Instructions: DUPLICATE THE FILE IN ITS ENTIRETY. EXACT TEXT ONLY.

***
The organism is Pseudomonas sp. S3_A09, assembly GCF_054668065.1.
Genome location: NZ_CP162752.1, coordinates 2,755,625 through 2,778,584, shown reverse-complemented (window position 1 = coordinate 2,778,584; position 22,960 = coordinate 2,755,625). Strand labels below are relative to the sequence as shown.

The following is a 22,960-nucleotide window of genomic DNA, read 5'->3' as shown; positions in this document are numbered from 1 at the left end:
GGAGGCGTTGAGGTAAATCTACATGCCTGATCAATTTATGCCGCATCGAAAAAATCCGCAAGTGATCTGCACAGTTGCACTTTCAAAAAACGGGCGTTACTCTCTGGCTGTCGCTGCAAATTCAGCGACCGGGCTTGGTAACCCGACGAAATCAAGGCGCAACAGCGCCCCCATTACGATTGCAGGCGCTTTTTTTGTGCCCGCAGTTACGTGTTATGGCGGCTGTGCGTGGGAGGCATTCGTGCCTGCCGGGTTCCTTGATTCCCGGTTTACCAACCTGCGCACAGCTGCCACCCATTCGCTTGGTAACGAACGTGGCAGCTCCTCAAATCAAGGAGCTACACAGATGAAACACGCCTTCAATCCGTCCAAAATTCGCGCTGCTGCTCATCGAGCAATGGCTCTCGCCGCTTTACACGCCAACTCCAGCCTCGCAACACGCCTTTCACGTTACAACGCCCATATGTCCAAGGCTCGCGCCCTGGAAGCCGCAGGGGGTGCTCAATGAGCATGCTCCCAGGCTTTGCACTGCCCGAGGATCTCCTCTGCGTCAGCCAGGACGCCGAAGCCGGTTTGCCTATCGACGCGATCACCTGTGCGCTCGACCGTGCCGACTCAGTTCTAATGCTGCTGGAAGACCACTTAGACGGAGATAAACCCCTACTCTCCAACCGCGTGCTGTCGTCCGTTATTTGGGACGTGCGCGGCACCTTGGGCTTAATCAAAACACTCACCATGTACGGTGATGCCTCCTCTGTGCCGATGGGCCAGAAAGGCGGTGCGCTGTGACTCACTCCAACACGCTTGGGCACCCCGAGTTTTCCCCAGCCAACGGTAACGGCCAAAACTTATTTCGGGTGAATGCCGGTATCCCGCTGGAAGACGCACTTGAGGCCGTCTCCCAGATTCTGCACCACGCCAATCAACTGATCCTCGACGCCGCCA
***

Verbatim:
The organism is Pseudomonas sp. S3_A09, assembly GCF_054668065.1.
Genome location: NZ_CP162752.1, coordinates 2,755,625 through 2,778,584, shown reverse-complemented (window position 1 = coordinate 2,778,584; position 22,960 = coordinate 2,755,625). Strand labels below are relative to the sequence as shown.

The following is a 22,960-nucleotide window of genomic DNA, read 5'->3' as shown; positions in this document are numbered from 1 at the left end:
GGAGGCGTTGAGGTAAATCTACATGCCTGATCAATTTATGCCGCATCGAAAAAATCCGCAAGTGATCTGCACAGTTGCACTTTCAAAAAACGGGCGTTACTCTCTGGCTGTCGCTGCAAATTCAGCGACCGGGCTTGGTAACCCGACGAAATCAAGGCGCAACAGCGCCCCCATTACGATTGCAGGCGCTTTTTTTGTGCCCGCAGTTACGTGTTATGGCGGCTGTGCGTGGGAGGCATTCGTGCCTGCCGGGTTCCTTGATTCCCGGTTTACCAACCTGCGCACAGCTGCCACCCATTCGCTTGGTAACGAACGTGGCAGCTCCTCAAATCAAGGAGCTACACAGATGAAACACGCCTTCAATCCGTCCAAAATTCGCGCTGCTGCTCATCGAGCAATGGCTCTCGCCGCTTTACACGCCAACTCCAGCCTCGCAACACGCCTTTCACGTTACAACGCCCATATGTCCAAGGCTCGCGCCCTGGAAGCCGCAGGGGGTGCTCAATGAGCATGCTCCCAGGCTTTGCACTGCCCGAGGATCTCCTCTGCGTCAGCCAGGACGCCGAAGCCGGTTTGCCTATCGACGCGATCACCTGTGCGCTCGACCGTGCCGACTCAGTTCTAATGCTGCTGGAAGACCACTTAGACGGAGATAAACCCCTACTCTCCAACCGCGTGCTGTCGTCCGTTATTTGGGACGTGCGCGGCACCTTGGGCTTAATCAAAACACTCACCATGTACGGTGATGCCTCCTCTGTGCCGATGGGCCAGAAAGGCGGTGCGCTGTGACTCACTCCAACACGCTTGGGCACCCCGAGTTTTCCCCAGCCAACGGTAACGGCCAAAACTTATTTCGGGTGAATGCCGGTATCCCGCTGGAAGACGCACTTGAGGCCGTCTCCCAGATTCTGCACCACGCCAATCAACTGATCCTCGACGCCGCCA